Somewhat wanting in constructive skill, but with a gift of good-humoured cynicism, Marmion W. Savage belongs to the novelists of the school of Charles Kingsley. Passing from an official position in Dublin to journalistic duties in London, and becoming editor of The Examiner, he found leisure to write a series of novels, two of which, The Bachelor of The Albany and Reuben Medlicott, became popular in this country and in the United States, where they were reprinted. But his Falcon Family, a satire on the leaders of the Young Ireland party, is the best known and ablest of his stories, and if, as now conceded, some of his sarcastic sketches of these men were overdrawn, they are, at any rate, extremely amusing.

Julia Kavanagh was the daughter of Morgan Kavanagh, author of writings on the source and science of language. Long residence in France during girlhood enabled her to describe French life and character with a fine faithfulness which have secured her tales and novels much acceptance. Later, she visited Italy, the result being A Summer and Winter in the Two Sicilies. Then followed her successful French Women of Letters. Of her French tales, it has been well said that they are exquisitely true to life, delicate in colour, simple and refined in style and pure in tone, and, among them, Natalie may well be said to be one of the best French stories written by a British hand.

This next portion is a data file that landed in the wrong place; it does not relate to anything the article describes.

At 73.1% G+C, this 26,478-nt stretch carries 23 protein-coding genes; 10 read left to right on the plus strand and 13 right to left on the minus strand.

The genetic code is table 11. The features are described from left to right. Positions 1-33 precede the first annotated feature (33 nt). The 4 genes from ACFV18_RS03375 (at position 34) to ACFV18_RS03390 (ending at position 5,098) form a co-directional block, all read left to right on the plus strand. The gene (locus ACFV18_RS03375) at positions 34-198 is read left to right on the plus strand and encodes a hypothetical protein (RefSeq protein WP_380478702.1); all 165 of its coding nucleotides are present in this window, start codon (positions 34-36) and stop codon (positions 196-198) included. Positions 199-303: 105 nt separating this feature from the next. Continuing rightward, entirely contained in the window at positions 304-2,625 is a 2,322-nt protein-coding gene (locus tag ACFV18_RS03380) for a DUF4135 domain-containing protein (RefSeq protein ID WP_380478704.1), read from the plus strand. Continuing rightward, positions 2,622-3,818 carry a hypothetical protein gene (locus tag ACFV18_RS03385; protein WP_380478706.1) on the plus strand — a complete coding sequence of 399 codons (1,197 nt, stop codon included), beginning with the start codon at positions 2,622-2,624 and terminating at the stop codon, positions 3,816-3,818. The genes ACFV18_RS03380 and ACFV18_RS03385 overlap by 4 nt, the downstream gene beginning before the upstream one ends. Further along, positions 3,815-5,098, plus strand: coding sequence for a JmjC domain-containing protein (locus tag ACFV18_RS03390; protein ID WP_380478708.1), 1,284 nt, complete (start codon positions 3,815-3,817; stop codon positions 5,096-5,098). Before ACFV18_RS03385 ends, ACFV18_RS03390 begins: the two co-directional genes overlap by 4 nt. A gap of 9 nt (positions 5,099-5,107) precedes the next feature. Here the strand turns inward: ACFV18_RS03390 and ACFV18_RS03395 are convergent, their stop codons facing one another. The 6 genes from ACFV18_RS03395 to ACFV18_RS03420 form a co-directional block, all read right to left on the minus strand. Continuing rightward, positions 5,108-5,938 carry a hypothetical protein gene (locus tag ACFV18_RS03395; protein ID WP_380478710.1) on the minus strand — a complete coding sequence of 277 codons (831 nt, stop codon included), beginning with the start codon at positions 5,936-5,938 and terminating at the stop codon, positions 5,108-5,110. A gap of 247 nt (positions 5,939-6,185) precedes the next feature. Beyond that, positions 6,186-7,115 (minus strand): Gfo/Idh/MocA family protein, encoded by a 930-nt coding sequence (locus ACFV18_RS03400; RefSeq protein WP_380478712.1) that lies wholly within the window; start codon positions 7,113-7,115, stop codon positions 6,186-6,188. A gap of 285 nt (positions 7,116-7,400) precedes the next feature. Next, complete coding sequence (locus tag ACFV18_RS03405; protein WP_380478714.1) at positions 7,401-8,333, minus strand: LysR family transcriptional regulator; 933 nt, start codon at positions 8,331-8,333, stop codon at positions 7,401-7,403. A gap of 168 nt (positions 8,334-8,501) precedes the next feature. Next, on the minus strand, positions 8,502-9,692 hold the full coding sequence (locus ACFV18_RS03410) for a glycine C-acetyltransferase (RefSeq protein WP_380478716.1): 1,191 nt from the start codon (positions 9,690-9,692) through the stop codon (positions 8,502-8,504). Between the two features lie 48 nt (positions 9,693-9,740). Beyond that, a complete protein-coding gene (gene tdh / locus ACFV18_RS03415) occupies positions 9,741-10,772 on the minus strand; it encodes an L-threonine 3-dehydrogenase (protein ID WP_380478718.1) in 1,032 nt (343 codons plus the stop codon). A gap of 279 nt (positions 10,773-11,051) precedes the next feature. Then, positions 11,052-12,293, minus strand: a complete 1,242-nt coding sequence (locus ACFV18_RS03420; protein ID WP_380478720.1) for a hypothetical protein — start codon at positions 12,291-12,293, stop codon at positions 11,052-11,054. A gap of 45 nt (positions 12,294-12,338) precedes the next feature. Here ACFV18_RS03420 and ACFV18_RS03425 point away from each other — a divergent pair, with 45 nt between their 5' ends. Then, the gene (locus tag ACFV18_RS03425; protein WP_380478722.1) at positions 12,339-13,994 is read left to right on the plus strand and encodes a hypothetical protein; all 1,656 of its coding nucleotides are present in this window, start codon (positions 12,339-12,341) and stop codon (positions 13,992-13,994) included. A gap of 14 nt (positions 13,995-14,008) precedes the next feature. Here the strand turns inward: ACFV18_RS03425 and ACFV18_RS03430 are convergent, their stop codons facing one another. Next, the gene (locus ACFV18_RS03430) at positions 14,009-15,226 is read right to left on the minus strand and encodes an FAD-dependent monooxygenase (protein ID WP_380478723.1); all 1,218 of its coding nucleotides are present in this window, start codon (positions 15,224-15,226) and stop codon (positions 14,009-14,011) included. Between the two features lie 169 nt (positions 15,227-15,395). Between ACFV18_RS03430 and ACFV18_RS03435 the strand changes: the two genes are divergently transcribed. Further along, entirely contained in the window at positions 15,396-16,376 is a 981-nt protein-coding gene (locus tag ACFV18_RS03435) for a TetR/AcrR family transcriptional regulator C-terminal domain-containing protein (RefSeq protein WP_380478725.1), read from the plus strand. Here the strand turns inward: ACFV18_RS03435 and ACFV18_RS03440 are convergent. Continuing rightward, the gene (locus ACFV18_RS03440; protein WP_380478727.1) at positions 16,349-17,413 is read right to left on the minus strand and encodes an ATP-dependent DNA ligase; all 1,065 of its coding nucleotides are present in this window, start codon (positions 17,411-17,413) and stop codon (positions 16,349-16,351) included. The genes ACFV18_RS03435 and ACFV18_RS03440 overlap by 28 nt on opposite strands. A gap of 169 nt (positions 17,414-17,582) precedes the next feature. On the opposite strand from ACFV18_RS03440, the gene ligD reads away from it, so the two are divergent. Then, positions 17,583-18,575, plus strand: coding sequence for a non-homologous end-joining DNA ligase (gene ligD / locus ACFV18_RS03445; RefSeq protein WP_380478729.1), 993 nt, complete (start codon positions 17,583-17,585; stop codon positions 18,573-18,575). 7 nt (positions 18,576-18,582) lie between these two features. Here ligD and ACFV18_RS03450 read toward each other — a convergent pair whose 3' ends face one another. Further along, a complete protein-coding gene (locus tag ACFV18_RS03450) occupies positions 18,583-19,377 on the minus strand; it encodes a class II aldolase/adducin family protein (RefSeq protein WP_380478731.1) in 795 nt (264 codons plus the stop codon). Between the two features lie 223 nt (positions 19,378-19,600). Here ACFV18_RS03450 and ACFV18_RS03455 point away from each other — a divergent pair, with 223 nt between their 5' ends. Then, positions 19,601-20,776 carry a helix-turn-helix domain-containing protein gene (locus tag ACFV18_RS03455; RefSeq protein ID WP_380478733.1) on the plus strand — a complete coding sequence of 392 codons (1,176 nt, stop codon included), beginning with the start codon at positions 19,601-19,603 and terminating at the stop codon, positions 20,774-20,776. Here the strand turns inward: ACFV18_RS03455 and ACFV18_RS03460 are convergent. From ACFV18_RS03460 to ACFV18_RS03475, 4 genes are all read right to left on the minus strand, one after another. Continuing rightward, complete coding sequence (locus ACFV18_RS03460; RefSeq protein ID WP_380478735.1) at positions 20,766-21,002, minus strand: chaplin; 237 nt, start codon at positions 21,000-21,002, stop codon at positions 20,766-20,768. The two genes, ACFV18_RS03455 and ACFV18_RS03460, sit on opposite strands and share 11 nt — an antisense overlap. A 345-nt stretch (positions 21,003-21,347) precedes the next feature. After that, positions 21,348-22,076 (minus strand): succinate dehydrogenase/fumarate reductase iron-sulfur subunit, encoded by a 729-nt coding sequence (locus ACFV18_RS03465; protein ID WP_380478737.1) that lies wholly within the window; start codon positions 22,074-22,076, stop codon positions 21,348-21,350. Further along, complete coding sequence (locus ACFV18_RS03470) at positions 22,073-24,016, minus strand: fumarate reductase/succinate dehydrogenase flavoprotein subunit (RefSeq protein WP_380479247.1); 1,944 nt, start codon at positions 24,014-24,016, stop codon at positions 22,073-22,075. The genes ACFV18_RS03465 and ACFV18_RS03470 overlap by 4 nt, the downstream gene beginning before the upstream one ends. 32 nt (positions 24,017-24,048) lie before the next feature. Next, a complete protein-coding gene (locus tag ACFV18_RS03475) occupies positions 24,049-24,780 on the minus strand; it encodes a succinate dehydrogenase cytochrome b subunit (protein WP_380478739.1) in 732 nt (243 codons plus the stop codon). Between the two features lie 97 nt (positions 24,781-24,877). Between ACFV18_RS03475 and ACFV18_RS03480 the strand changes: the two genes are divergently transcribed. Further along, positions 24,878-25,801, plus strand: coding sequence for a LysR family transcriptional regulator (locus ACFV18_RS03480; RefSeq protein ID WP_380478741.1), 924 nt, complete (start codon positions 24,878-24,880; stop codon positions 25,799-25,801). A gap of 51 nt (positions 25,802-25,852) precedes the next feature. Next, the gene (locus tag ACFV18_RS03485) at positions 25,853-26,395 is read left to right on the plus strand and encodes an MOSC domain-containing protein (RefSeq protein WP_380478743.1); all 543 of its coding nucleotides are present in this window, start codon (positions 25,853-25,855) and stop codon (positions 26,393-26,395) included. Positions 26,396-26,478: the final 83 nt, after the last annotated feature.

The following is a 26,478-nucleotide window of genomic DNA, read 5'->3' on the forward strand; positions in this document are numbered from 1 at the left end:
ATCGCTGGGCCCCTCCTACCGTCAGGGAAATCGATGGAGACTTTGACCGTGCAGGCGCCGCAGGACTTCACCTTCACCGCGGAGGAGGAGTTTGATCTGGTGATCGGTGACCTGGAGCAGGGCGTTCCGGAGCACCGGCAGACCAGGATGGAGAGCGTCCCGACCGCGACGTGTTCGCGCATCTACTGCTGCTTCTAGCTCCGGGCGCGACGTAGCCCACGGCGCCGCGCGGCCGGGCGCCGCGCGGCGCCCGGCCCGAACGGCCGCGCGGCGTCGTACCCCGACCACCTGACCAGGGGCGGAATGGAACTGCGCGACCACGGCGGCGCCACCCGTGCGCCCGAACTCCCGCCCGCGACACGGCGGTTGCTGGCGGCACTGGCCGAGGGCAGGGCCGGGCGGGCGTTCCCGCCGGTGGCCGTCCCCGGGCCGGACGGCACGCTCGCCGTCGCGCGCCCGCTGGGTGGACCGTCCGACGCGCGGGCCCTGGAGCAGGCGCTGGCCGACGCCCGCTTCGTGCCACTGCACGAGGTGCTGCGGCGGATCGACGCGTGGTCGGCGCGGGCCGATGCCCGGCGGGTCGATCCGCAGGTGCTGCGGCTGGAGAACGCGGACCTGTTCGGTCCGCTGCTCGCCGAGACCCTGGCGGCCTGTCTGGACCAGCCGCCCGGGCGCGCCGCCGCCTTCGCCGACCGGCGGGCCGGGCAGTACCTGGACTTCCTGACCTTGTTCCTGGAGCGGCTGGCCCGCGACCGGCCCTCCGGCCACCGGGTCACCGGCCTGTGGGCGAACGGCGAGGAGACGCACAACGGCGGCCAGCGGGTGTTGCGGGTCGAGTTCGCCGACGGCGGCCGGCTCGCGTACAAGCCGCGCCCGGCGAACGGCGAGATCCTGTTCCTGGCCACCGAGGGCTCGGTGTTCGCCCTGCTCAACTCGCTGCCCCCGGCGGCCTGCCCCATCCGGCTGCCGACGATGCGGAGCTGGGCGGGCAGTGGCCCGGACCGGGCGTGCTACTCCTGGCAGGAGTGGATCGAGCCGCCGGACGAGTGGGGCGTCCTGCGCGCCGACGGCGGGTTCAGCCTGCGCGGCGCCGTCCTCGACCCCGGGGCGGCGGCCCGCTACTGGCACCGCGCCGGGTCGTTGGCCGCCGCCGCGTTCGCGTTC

Annie Keary, daughter of an Irish clergyman holding a living in Bath, where she was born, wrote a series of stories and novels of which her Castle Daly, published in Macmillan’s Magazine, and A Doubting Heart, which did not appear till after her death, are the most remarkable. But she was also authoress of A York and Lancaster Rose, and, in collaboration with her sister, of a Scandinavian story, The Heroes of Asgard. She was a singularly unaffected writer, who knew her Irish atmosphere well, and who, therefore, could give full effect to its sudden changes from brightness to gloom, from storm to calm.